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Discussion in 'The Philosopher' started by Norsemaiden, Jan 18, 2006.
Yes, it is like we want to feel like part of the solution, not part of the problem!
Hell yes! Lets go burn the houses of parliament!
edit: That was maybe a tad extreme, upon reflection. Maybe just coughing insults at politicians as they enter/leave the building would be more appropriate
LOL yes but you'd probably get arrested for terrorism even for that!
Depends on where you live.
"power corupts and absolute power corupts absolutely" i've been thinking about this and i realized that the only people capable of attaining "absolute power" are those people that are already "corupt" to begin with, what i mean is that the reason the American government sucks to the point of people complaining about it is mostly because most of the people that are even remotely interested in actually becoming politicians are already totally evil before they attain the type/amount of power that makes people become "power crazy" to begin with. Those few polititions that actually start off being non-evil either become "power crazy" or are out numbered to the point of not being able to change anything for the better because America operates under "majority rule" where the minority gets trampled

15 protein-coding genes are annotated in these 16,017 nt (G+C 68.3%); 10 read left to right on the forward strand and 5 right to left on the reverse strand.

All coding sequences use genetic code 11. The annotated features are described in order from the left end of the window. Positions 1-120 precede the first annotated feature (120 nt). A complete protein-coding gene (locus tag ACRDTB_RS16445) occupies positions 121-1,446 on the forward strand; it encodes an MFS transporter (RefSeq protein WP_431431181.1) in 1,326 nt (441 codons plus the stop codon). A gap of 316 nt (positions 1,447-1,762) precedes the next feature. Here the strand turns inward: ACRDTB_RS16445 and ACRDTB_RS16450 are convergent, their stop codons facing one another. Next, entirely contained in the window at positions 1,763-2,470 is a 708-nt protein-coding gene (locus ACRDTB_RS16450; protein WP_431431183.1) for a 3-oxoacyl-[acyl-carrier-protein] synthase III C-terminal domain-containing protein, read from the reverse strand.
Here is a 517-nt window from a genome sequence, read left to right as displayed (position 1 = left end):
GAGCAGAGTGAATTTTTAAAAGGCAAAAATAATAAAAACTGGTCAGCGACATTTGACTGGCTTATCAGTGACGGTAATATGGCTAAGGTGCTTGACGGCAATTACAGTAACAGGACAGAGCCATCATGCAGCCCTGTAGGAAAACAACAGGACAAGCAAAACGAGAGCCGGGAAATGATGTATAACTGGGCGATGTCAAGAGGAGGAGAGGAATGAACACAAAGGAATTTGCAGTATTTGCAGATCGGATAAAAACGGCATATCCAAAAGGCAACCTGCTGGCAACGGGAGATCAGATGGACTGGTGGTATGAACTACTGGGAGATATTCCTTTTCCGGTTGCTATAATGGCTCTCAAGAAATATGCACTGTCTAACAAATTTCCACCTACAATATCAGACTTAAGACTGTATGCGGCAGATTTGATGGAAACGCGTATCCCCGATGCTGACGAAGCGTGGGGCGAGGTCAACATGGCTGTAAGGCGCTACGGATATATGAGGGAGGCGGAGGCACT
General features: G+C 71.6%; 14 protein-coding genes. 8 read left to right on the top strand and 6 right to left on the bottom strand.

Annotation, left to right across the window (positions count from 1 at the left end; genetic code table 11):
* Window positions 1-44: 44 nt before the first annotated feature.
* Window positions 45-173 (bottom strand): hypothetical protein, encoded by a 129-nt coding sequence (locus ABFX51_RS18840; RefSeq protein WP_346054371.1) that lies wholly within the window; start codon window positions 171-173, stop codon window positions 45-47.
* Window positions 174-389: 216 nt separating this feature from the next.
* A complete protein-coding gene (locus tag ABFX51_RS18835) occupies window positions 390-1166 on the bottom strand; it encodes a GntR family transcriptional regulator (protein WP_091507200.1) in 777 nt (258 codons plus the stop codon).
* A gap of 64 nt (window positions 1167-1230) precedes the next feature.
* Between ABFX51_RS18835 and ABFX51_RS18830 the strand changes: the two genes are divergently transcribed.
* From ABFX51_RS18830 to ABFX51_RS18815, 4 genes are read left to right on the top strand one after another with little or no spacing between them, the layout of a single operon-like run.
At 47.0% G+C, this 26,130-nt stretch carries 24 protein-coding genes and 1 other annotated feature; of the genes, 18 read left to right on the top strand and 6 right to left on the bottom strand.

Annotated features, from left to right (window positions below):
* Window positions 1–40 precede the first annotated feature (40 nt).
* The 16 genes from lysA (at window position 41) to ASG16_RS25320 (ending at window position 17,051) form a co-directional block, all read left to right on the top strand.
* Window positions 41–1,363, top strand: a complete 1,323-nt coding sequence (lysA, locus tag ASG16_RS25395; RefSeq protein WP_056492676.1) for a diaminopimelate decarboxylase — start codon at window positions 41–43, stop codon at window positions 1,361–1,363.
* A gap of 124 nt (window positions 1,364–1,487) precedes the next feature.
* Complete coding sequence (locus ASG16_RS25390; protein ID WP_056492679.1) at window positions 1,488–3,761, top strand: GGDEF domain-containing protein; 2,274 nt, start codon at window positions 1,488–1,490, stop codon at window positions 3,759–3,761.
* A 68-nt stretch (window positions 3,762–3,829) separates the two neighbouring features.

"the reason that majority rule doesn't work is because you'll always end up having 5 wolves and 1 sheep voting on what to have for dinner"
Totally agree there LRD. That was a good point which should have been made earlier.
i've had it in my head for a really long time, cuz it's really obvious if you live in america, but i just wasn't able to articulate it very well till just now
.....and article from the Ottawa Citizen
Get out there and vote!
Democracy requires active, continual participation
Don Butler, The Ottawa Citizen
Published: Monday, January 23, 2006
Exercise your franchise. A curious phrase, don't you think? It conjures up images of voters wheezing on treadmills or pumping iron, desperately trying to whip their flabby democratic muscles into shape.
But on reflection, the expression is really quite apt. After all, the act of voting is how citizens keep their democracy fit. Without the workout of an election, democracy would quickly sink into morbid obesity.
Journalist Joe Schlesinger puts it another way. "Elections," he writes, "are to democracy what weddings are to marriage. In democracy, as in marriage, you have to work at it or lose it."
Whatever metaphor you prefer, the message is the same: voting is a right and responsibility of every citizen who values living in a democracy. But as Canadians vote today, our collective franchise is in dire need of a Participaction plan. Its abs are turning to flab, its glutes are going soft, its pecs in peril.
After averaging a respectable 75 per cent for decades, turnout in federal elections started falling in the 1990s, bottoming out at just fewer than 61 per cent of eligible voters in 2004 -- the lowest in Canadian history.
In the 1990s, Canada placed 109th among 163 nations ranked for voter turnout by the International Institute for Democracy and Electoral Assistance, behind such democratic powerhouses as Algeria, Mozambique and Togo. But hey, at least we beat the United States, way down in 140th place. No "American-style" voter turnout here, thanks very much!